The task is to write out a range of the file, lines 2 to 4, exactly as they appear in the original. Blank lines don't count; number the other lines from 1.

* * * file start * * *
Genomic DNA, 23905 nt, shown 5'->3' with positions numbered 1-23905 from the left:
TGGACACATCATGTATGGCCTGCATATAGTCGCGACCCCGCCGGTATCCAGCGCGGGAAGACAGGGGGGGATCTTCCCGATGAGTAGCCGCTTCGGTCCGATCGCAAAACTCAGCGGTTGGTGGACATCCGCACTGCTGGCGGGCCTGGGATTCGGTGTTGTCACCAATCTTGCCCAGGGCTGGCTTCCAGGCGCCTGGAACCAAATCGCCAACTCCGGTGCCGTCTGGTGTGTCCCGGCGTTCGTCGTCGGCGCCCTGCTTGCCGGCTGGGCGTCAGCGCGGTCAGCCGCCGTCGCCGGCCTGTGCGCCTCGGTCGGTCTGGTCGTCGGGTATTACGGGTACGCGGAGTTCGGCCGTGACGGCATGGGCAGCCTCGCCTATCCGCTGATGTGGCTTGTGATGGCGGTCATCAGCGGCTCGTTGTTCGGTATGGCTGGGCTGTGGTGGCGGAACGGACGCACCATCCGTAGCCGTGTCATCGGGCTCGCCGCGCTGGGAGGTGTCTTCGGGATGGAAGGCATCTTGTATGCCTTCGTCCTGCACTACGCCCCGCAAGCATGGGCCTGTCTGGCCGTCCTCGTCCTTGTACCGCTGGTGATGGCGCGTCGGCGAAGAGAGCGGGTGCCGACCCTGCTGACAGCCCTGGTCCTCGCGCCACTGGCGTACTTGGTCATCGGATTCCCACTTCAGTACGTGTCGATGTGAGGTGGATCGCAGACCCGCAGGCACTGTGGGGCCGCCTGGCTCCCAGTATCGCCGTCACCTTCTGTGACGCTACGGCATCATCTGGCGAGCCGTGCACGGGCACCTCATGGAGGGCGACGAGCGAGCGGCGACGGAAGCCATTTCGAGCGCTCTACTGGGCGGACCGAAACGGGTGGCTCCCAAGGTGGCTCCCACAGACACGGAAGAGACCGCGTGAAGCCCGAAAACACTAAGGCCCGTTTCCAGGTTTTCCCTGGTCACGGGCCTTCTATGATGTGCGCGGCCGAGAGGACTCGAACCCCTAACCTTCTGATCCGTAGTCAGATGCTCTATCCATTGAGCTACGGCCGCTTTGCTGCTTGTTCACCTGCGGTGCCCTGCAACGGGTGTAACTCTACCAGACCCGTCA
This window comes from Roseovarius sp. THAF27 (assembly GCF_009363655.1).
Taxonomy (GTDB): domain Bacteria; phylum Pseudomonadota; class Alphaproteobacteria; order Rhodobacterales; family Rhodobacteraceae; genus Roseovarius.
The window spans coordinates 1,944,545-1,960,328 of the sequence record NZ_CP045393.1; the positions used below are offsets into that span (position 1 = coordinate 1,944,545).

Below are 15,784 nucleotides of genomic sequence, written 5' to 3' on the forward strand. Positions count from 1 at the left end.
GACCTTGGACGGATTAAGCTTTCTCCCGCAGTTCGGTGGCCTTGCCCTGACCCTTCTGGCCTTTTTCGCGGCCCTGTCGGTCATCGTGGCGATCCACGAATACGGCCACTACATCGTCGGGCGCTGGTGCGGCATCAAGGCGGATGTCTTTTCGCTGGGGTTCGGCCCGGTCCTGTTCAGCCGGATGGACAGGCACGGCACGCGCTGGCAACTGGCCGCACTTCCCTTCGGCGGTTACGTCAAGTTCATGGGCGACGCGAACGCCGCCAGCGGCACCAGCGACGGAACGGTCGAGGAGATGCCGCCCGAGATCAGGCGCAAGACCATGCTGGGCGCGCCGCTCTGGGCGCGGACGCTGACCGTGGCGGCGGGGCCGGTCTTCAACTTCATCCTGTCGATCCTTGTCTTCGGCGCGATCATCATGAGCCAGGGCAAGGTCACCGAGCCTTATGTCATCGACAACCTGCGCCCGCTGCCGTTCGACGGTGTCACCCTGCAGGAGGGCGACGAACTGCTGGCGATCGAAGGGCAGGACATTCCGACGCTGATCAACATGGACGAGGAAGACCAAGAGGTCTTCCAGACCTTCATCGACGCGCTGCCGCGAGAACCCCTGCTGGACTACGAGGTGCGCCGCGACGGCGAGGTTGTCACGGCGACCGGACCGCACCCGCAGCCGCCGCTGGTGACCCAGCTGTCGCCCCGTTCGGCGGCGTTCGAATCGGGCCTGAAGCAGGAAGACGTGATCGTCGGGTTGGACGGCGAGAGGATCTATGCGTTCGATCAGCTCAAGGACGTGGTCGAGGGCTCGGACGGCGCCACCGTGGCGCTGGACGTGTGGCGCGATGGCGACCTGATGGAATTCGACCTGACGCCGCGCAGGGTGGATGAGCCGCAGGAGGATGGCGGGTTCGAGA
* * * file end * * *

TGGACACATCATGTATGGCCTGCATATAGTCGCGACCCCGCCGGTATCCAGCGCGGGAAGACAGGGGGGGATCTTCCCGATGAGTAGCCGCTTCGGTCCGATCGCAAAACTCAGCGGTTGGTGGACATCCGCACTGCTGGCGGGCCTGGGATTCGGTGTTGTCACCAATCTTGCCCAGGGCTGGCTTCCAGGCGCCTGGAACCAAATCGCCAACTCCGGTGCCGTCTGGTGTGTCCCGGCGTTCGTCGTCGGCGCCCTGCTTGCCGGCTGGGCGTCAGCGCGGTCAGCCGCCGTCGCCGGCCTGTGCGCCTCGGTCGGTCTGGTCGTCGGGTATTACGGGTACGCGGAGTTCGGCCGTGACGGCATGGGCAGCCTCGCCTATCCGCTGATGTGGCTTGTGATGGCGGTCATCAGCGGCTCGTTGTTCGGTATGGCTGGGCTGTGGTGGCGGAACGGACGCACCATCCGTAGCCGTGTCATCGGGCTCGCCGCGCTGGGAGGTGTCTTCGGGATGGAAGGCATCTTGTATGCCTTCGTCCTGCACTACGCCCCGCAAGCATGGGCCTGTCTGGCCGTCCTCGTCCTTGTACCGCTGGTGATGGCGCGTCGGCGAAGAGAGCGGGTGCCGACCCTGCTGACAGCCCTGGTCCTCGCGCCACTGGCGTACTTGGTCATCGGATTCCCACTTCAGTACGTGTCGATGTGAGGTGGATCGCAGACCCGCAGGCACTGTGGGGCCGCCTGGCTCCCAGTATCGCCGTCACCTTCTGTGACGCTACGGCATCATCTGGCGAGCCGTGCACGGGCACCTCATGGAGGGCGACGAGCGAGCGGCGACGGAAGCCATTTCGAGCGCTCTACTGGGCGGACCGAAACGGGTGGCTCCCAAGGTGGCTCCCACAGACACGGAAGAGACCGCGTGAAGCCCGAAAACACTAAGGCCCGTTTCCAGGTTTTCCCTGGTCACGGGCCTTCTATGATGTGCGCGGCCGAGAGGACTCGAACCCCTAACCTTCTGATCCGTAGTCAGATGCTCTATCCATTGAGCTACGGCCGCTTTGCTGCTTGTTCACCTGCGGTGCCCTGCAACGGGTGTAACTCTACCAGACCCGTCA
This window comes from Roseovarius sp. THAF27 (assembly GCF_009363655.1).
Taxonomy (GTDB): domain Bacteria; phylum Pseudomonadota; class Alphaproteobacteria; order Rhodobacterales; family Rhodobacteraceae; genus Roseovarius.